Why is the market sensitive to Brazil corn production? Brazil is the world’s 2nd largest corn exporter. However Brazil’s ability to export corn is not surprisingly very much a byproduct of how successful its growing season is. Brazil over the previous 5-crop years has exported on average 31% of its total corn production (low-to-high range = 25% to 41%). By comparison the United States, the world’s largest corn exporter has exported on average 12% of its total corn production over that same time period (low-to-high range = 7% to 14%). This means that Brazil’s available corn exports are much more sensitive to its production cycle versus the United States. For example, in 2015/16 Brazil’s corn exports dropped to just 650 million bushels versus 1,357 million bushels the prior crop year (-707 million bushels) due to Brazil’s total corn production decreasing 709 million bushels. Therefore, there was almost a 1 to 1 offset relative to the drop in production being met with a near equal reduction in exports. Given Brazil’s importance to world corn importers this has had an impact on world market prices.

What’s neutralized the recent impact on world corn prices? Clearly it’s been the U.S.’s record setting 2016/17 corn crop of 15,226 million bushels, which exceeded the previous record high by over 1.0 billion bushels.

That cushioned any potential deficit in available world corn exports due to Brazil’s drought reduced 2015/16 corn crop. However the critical takeaway longer-term is this, if U.S. planted corn acreage contracts 4 to 6 million acres in the spring of 2017, the U.S. supply cushion could be eliminated within a single crop year. This will invariably put more pressure on Brazil’s 2016/17 safrinha corn crop returning to form, which won’t be known or decided until May/June of 2017. This should in my opinion help put a bid in the corn market early in 2017 at current price levels…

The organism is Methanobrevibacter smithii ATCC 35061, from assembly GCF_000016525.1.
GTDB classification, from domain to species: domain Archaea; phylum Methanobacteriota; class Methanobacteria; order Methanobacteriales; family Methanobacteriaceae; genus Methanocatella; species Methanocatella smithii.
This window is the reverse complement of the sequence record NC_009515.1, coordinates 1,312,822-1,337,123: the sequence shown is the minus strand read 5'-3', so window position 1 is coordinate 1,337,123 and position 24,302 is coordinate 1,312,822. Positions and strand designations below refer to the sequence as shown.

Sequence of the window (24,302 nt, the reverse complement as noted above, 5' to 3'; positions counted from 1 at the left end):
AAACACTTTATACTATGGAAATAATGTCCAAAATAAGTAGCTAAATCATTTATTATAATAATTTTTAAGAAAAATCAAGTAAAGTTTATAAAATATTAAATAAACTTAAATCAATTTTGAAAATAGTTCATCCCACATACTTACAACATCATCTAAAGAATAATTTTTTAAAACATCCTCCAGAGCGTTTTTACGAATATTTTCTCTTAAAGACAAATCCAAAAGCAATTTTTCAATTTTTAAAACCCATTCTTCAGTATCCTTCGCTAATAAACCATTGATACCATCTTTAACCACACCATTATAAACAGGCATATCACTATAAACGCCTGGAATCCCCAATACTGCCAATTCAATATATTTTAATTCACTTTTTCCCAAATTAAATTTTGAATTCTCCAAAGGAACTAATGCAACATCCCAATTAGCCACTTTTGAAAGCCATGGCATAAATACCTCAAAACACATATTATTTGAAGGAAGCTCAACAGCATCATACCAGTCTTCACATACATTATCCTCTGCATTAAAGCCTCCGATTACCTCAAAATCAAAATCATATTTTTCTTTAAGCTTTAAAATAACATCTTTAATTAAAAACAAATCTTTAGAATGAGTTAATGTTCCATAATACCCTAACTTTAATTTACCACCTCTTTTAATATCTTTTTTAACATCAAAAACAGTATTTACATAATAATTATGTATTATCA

December Corn Futures Pricing Considerations For The Week Ending 11/18/2016:

December corn futures closed on Friday (11/18) at $3.45 ½, finishing up 5 ¼-cents per bushel week-on-week. What’s semi-misleading about the higher weekly close is that most of that up move came on Friday. Therefore for the vast majority of the week December corn futures once again treaded water, moving in a very narrow trading range (low-to-high range = 11 ¼-cents per bushel). Technically both the futures price action and the major moving averages have all entered a flagging pattern (SUPPORT LEVEL 100-Day Moving Average = $3.423 with TOPSIDE RESISTANCE at 35-Day Moving Average = $3.47 ½). Therefore I wouldn’t be surprised to see a 10 to 15-cents per bushel breakout move coming in the near future, pending a definitive close above or below either major moving average.

Will it be up or down? If Friday’s Commitment of Traders Report is any indication the path of least resistance is still likely lower. Money managers turned aggressive sellers again last week selling 57,102 contracts. The Managed Money net short in corn grew to -85,156 contracts as of the market close on 11/15, the largest it has been since October 11th. Clearly the USDA’s increase to the U.S. corn yield and subsequent increase to U.S. corn ending stocks in the November WASDE report, once again turned price momentum negative or at the very least any desire by end users or specs to start accruing corn longs even at current price levels. Ultimately I still anticipate largely sideways, range bound price action into calendar year end.


Thanks for reading.


Twitter: @MarcusLudtke

Author hedges corn futures and may have a position at the time of publication. Any opinions expressed herein are solely those of the author, and do not in any way represent the views or opinions of any other person or entity.

Data References:

  • USDA United States Department of Ag
  • EIA Energy Information Association
  • NASS National Agricultural Statistics Service